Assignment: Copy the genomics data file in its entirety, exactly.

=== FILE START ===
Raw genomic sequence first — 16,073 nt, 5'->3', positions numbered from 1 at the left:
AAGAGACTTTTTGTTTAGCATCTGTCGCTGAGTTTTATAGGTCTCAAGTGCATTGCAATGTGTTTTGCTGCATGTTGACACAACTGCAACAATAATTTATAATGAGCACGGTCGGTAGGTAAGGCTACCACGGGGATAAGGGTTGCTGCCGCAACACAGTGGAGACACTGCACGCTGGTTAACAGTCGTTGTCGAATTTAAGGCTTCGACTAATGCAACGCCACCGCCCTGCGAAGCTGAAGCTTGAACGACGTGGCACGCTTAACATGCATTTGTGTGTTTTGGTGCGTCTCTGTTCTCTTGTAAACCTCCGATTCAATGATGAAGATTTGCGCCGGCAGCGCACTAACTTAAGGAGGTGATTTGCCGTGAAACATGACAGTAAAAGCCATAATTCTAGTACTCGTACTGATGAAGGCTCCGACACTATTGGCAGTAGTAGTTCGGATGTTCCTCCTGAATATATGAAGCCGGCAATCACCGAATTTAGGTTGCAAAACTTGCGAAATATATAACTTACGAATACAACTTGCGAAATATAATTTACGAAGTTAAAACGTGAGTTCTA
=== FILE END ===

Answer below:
Raw genomic sequence first — 16,073 nt, 5'->3', positions numbered from 1 at the left:
AAGAGACTTTTTGTTTAGCATCTGTCGCTGAGTTTTATAGGTCTCAAGTGCATTGCAATGTGTTTTGCTGCATGTTGACACAACTGCAACAATAATTTATAATGAGCACGGTCGGTAGGTAAGGCTACCACGGGGATAAGGGTTGCTGCCGCAACACAGTGGAGACACTGCACGCTGGTTAACAGTCGTTGTCGAATTTAAGGCTTCGACTAATGCAACGCCACCGCCCTGCGAAGCTGAAGCTTGAACGACGTGGCACGCTTAACATGCATTTGTGTGTTTTGGTGCGTCTCTGTTCTCTTGTAAACCTCCGATTCAATGATGAAGATTTGCGCCGGCAGCGCACTAACTTAAGGAGGTGATTTGCCGTGAAACATGACAGTAAAAGCCATAATTCTAGTACTCGTACTGATGAAGGCTCCGACACTATTGGCAGTAGTAGTTCGGATGTTCCTCCTGAATATATGAAGCCGGCAATCACCGAATTTAGGTTGCAAAACTTGCGAAATATATAACTTACGAATACAACTTGCGAAATATAATTTACGAAGTTAAAACGTGAGTTCTA